In the beginning of the 13th century, two towns (Berlin and Cölln) developed on each side of the river Spree (today the Nikolaiviertel and the quarter next to it beyond the river).As the population grew, the towns merged and Berlin became a centre for commerce and agriculture.This area stayed small (about 10,000 inhabitants) up to the late 17th century, because of the 30 years' war in the beginning of the 17th century, which led to death of about half of the population.
East (Lichtenberg, Hohenschönhausen, Marzahn, Hellersdorf)The museum at the site of the 1945 surrender to the Soviet army is of interest, as well as the former Stasi prison, an essential visit for anyone interested in East German history.
Marzahn-Hellersdorf has a not entirely deserved reputation for being a vast collection of dull high-rise apartment blocks, as it contains the "Gardens of the World", a large park where various ethnic styles of garden design are explored.
The wall had 45,000 sections of reinforced concrete and included 79 miles of fencing, nearly 300 watchtowers and 250 guard dogs. Mitte (Mitte)The historical centre of Berlin, the nucleus of the former East Berlin, and the emerging city centre.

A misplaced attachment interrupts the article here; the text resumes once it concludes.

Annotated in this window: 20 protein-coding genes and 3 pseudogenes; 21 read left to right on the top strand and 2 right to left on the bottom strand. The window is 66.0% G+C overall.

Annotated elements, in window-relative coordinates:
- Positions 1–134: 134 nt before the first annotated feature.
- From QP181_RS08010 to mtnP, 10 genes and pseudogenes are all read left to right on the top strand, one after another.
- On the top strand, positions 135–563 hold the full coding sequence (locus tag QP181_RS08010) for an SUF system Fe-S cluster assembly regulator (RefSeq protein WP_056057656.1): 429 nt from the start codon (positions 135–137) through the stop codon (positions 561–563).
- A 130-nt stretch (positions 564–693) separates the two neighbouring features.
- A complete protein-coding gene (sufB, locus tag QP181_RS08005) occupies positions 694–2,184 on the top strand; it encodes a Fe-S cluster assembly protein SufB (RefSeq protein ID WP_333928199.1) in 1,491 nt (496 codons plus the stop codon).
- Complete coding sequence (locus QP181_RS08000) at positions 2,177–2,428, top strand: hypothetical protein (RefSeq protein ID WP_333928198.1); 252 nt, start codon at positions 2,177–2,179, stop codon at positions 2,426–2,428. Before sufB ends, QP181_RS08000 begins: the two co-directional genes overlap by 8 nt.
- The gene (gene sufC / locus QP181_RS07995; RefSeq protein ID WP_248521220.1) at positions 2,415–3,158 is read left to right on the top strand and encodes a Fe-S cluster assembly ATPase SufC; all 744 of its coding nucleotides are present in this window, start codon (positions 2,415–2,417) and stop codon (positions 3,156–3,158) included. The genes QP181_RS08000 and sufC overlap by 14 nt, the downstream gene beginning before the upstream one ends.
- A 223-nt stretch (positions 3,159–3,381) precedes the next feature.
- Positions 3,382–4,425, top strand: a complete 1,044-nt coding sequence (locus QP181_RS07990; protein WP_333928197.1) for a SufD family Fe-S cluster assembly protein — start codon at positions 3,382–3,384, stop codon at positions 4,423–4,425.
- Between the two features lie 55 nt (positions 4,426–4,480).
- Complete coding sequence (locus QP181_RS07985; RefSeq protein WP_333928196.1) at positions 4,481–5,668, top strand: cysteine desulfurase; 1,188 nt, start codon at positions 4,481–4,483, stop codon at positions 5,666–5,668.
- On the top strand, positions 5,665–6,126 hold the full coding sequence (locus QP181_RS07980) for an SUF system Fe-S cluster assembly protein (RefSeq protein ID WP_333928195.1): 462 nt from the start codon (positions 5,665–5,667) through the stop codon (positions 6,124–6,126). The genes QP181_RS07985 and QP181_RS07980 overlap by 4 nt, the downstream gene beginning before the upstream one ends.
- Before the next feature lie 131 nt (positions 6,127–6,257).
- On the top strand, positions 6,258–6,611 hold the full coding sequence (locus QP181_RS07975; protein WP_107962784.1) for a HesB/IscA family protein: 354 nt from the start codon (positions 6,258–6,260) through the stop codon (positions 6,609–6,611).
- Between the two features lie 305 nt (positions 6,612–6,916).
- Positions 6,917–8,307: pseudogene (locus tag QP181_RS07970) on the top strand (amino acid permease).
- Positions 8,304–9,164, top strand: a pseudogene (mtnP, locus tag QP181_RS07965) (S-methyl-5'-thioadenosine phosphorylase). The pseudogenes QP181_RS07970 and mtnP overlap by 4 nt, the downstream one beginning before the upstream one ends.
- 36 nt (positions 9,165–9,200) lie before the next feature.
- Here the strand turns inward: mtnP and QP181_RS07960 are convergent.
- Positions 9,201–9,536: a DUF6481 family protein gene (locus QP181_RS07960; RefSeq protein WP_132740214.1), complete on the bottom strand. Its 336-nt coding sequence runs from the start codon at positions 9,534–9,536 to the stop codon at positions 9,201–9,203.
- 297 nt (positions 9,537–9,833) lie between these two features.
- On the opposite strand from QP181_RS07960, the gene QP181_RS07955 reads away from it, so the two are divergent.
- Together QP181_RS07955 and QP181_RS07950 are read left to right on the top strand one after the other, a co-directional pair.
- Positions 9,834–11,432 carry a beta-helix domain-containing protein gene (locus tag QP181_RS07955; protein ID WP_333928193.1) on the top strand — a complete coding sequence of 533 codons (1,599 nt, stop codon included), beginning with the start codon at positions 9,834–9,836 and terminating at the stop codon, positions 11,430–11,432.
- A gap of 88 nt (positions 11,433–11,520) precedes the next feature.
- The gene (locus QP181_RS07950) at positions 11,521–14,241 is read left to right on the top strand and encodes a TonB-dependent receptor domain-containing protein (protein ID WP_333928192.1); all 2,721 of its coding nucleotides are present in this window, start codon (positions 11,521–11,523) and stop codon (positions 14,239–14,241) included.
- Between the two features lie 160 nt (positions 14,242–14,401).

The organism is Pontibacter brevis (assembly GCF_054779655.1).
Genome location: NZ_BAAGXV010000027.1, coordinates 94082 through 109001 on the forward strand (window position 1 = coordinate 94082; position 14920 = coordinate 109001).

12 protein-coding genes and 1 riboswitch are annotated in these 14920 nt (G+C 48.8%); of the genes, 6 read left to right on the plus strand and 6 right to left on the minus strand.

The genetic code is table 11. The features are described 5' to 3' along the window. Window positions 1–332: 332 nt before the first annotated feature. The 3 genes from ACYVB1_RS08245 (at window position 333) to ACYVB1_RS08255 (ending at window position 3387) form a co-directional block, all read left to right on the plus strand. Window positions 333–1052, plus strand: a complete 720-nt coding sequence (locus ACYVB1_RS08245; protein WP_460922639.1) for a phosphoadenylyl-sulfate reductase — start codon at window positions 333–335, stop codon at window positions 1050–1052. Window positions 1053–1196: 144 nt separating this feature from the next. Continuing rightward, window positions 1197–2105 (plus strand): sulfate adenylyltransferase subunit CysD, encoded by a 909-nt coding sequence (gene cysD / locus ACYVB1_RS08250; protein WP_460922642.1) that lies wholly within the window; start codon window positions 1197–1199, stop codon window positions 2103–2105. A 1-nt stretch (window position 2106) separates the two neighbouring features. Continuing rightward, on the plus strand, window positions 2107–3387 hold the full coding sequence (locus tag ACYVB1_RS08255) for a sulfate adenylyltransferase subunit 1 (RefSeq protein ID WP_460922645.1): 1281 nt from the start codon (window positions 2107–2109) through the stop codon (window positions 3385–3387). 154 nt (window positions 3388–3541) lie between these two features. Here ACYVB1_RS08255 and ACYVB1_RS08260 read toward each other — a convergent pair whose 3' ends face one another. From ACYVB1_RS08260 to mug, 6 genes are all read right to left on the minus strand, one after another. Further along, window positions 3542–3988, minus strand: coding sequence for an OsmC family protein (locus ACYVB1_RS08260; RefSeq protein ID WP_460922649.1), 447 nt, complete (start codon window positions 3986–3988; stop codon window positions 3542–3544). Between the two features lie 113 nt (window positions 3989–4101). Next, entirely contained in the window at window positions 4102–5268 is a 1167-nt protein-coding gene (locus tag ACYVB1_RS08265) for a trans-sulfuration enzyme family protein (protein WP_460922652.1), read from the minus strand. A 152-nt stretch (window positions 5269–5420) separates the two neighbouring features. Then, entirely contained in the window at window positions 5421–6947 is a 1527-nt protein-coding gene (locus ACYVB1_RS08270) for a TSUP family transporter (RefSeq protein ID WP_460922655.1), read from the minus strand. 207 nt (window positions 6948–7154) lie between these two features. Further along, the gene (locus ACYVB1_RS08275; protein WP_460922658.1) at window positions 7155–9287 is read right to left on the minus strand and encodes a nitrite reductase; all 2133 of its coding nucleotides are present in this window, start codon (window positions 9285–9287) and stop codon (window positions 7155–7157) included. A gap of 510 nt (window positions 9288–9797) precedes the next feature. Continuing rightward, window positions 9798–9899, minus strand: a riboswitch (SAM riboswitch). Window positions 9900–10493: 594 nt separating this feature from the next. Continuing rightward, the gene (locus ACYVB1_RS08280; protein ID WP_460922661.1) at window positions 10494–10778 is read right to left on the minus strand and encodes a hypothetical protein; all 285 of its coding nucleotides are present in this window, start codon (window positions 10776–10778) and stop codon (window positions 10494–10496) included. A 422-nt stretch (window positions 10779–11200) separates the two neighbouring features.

Cafes, restaurants, museums, galleries and clubs are abundant throughout the district, along with many sites of historic interest.
North (Spandau, Tegel, Reinickendorf, Pankow, Weißensee, Gesundbrunnen, Wedding)Spandau and Reinickendorf are beautiful old towns which feel much more spacious than the inner city.
Pankow was once synonymous with the East German government, and the villas the SED leaders inhabited still exist.
East Central (Friedrichshain, Kreuzberg, Prenzlauer Berg)Associated with the left wing youth culture, artists and Turkish immigrants, this district is somewhat noisier than most, packed with lots of cafes, bars, clubs and trendy shops, but also with some museums in Kreuzberg near the border to Mitte.
These districts are undergoing gentrification as they are popular with students, artists and media professionals alike.
The district also contains the Charlottenburg Palace, Kulturforum, Tiergarten and the Olympic Stadium.
Schöneberg is generally a cozy area for ageing hippies, young families and LGBT people.
It was built after the Acropolis in Athens and was completed in 1799 as the royal city-gate.